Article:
By Charlotte Plestant, Louis Jeay, Suliman Bouizaguen, David Guet - 26 Jul 2021
The small success rate of drug candidates, especially in oncology, has outdated the concept of “one fits all” treatments. Immunotherapy has indeed significantly improved survival in different cancer types, yet its efficacy remains limited to small subpopulations. Every patient is different and has a unique genetic make up: we are now in the era of personalized medicine.
An efficient personalized medicine strongly relies on understanding the tumor microenvironment (TME). TME is defined by the interplay between individual cells in the tumor, immune cells, blood vessels, fibroblasts and the extracellular matrix. Investigation of the TME has revealed that the type, the density, the localisation and organisation of immune cells -
defined as the immune contexture - within solid tumors could help predict treatment response and clinical outcome [1,2].
Establishing the cellular profile of this environment and the cell spatial distribution is crucial in deciphering the immune contexture. The diversity in cell populations and states is translated in the expression of a large panel of biomarkers. For example, PD-L1 is the most known biomarker that has received FDA approval for its use as a companion and complementary diagnostic for two checkpoint inhibitors, pembrolizumab and nivolumab [3,4].
Integrating immune contexture with clinical outcome will help to discover new prognostic and predictive biomarkers.
Multiplex fluorescence IHC (mf IHC) allows the simultaneous analysis of a large number of biomarkers while preserving the spatial distribution information.
Indeed, unlike methods such as flow cytometry, staining is performed on intact FFPE (Formalin Fixed Paraffin Embedded) tissues. After staining and scanning, the generated multiplexed images contain precious information such as tissue morphology, cell morphology and cell phenotypes.
Their analyses offers a visual translation of the molecular cellular processes taking place.
Albeit extremely informative, the process is time consuming and can be prone to errors. For example, lowly expressed proteins can generate weak signal, which will be difficult to detect above the background. Many artifacts, resulting from events such as necrosis or fibrosis, can also hamper signal detection and analysis. Moreover, the technologies allowing the generation of the images, going from tissue sampling to staining and acquisition, are not globally standardized. This means the images used for the analyses are technology-dependent, adding another variable to this
complex equation. This means the images used for the analyses are technology-dependent, adding another variable to this complex equation.
Considering the amount of biomarkers that can be studied simultaneously, it is mandatory to bring performant image analysis tools capable of highlighting crucial information, flooded within the haystack of data. All these challenges cannot be faced with regular analysis tools and cannot only rely on the capability of the human eye to accurately interpret these high dimensional data.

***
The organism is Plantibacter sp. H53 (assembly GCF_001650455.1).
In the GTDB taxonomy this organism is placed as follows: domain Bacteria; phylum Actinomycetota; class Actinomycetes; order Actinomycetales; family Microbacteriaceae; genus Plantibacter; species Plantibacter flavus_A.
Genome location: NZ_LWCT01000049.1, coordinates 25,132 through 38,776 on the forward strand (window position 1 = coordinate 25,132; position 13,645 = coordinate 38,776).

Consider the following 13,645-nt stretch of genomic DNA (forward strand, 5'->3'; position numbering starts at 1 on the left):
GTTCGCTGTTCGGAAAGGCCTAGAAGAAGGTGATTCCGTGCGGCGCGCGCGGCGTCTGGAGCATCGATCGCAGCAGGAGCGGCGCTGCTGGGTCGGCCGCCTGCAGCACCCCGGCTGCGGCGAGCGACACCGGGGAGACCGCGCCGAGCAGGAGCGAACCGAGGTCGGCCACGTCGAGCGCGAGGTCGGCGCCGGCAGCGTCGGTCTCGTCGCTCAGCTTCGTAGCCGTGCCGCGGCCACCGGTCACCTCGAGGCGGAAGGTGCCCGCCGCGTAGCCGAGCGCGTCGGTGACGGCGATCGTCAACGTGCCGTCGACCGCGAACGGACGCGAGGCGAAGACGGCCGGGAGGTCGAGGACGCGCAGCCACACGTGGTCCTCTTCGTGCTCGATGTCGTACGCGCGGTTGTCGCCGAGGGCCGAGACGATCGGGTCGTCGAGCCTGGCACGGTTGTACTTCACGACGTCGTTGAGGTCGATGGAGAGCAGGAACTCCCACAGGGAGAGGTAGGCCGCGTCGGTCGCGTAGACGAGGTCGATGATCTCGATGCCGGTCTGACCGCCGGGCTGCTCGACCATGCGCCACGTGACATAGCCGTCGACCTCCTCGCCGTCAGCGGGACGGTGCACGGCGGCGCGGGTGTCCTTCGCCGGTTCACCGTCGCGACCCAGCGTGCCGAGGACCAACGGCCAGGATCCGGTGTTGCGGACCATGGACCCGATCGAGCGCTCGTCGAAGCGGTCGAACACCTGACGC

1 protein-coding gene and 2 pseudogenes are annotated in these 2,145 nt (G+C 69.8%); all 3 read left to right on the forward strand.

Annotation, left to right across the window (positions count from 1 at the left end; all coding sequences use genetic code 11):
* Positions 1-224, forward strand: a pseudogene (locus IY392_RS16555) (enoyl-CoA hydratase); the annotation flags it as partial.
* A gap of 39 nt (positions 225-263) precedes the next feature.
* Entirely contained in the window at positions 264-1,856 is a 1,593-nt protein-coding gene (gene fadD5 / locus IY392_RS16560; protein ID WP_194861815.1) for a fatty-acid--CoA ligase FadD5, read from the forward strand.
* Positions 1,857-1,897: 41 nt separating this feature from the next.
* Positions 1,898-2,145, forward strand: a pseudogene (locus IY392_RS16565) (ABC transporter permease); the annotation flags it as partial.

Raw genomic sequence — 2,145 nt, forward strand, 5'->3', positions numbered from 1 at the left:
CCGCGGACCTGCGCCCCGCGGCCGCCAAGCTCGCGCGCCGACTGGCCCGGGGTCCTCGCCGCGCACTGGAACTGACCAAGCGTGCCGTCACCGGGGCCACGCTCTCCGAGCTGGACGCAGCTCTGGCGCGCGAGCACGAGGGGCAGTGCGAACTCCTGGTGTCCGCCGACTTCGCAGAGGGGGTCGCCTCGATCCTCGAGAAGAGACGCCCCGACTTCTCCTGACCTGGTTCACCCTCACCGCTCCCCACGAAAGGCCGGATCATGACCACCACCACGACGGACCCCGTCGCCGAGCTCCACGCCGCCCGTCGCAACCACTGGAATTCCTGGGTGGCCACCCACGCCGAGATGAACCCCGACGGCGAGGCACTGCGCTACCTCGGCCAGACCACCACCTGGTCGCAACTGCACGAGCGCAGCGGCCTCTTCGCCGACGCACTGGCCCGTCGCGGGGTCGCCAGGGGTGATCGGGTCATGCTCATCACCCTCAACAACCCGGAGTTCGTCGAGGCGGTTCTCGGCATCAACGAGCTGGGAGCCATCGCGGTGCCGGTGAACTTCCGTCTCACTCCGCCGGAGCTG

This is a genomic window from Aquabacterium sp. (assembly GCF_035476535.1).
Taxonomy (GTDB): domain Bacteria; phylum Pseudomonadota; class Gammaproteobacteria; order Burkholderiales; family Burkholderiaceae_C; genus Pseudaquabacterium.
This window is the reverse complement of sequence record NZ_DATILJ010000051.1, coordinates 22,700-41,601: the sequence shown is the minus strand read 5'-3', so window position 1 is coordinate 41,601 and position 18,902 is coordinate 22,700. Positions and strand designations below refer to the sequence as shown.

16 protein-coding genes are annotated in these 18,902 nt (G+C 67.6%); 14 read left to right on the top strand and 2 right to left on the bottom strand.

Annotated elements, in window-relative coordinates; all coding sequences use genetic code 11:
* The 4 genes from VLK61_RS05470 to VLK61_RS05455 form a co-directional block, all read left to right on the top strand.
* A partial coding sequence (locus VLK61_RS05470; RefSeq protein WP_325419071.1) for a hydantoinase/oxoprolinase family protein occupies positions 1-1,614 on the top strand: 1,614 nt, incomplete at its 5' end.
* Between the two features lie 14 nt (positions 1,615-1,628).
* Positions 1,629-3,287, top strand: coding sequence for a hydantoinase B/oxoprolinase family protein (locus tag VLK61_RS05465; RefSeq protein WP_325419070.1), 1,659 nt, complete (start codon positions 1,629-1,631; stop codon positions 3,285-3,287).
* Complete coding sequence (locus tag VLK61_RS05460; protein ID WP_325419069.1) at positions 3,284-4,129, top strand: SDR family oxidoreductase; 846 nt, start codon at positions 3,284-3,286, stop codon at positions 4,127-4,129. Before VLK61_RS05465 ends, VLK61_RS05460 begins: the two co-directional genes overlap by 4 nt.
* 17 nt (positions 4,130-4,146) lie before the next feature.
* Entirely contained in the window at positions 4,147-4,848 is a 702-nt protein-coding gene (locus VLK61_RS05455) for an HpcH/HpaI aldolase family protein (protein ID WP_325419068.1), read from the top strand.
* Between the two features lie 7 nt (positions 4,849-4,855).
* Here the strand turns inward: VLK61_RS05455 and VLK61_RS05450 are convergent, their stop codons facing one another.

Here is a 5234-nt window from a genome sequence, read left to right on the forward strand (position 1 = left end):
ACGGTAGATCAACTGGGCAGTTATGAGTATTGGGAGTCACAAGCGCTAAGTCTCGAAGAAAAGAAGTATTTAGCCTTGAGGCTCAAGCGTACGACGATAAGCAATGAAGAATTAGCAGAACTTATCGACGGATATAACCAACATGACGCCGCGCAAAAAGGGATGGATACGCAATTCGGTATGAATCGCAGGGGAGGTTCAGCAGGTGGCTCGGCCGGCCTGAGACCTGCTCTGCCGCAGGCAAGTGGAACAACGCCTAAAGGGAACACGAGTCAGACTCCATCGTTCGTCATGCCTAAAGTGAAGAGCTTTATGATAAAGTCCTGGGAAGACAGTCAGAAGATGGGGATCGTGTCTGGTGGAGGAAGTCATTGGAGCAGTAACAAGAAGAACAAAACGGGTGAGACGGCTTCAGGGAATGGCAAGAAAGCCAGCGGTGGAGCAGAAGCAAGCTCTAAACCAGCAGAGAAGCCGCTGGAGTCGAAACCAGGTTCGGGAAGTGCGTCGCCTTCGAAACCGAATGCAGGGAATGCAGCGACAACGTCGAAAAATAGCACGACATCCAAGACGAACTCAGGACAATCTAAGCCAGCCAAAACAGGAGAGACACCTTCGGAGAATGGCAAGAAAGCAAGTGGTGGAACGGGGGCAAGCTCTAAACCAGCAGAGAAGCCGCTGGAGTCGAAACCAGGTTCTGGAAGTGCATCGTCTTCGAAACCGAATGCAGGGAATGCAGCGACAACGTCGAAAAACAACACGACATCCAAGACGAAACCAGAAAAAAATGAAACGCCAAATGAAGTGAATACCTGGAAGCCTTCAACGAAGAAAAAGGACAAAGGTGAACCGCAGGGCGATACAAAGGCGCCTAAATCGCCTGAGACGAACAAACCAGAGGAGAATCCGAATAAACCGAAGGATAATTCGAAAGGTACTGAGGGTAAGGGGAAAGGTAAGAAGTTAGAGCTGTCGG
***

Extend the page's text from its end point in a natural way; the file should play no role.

It has been decades that Artificial Intelligence (AI)-automated image analysis has allowed objective quantification of images. By mimicking human behaviour, it allows better and faster data extraction from images. AI technology, such as Machine Learning, requires training the algorithms by extracting handcrafted features, which are fairly complex to define.
Deep Learning (DL) is another category of AI technology, which can aid in overcoming this problem: it is an end-to-end trainable system that includes feature extraction. The direct benefits are to save time and overcome the complexity of defining the right features to train the algorithms. This AI-technology allows the discovery of meaningful features, while combining a better robustness to signal heterogeneity, whether it is intensity or morphology-dependent.
In the context of multiplexed image analysis, the goals are to retrieve complex information such as single cell interaction, distal analysis, expression of biomarkers or cell infiltration within the tumor.
How can Deep Learning technology provide such data? After defining every cell location within the tissue, most frequently through DAPI staining, the positivity for each biomarker is assessed. Some cells can co-express several biomarkers and reveal certain phenotypes of interest.
Deep Learning algorithms developed at Keen Eye rely on convolutional neural networks, which achieve state-of-the-art results in most image classification tasks. Thus, the algorithms simultaneously learn the
specific biomarker intensity and shape to identify positive cells.
Indeed, shape is important to distinguish noisy signals from true positive cells but also enables finding low intensity positive cells, which are just above the background and exhibit the right shape.
Deep Learning algorithms give access to high level accuracy for every biomarker, which is mandatory to prevent exponential multiplication of errors during quantification steps, as phenotypes combine several biomarkers.
Charlotte Plestant - Scientific Content Manager
Louis Jeay - Data Scientist
Suliman Bouizaguen - Data Scientist
David Guet - Product Application Specialist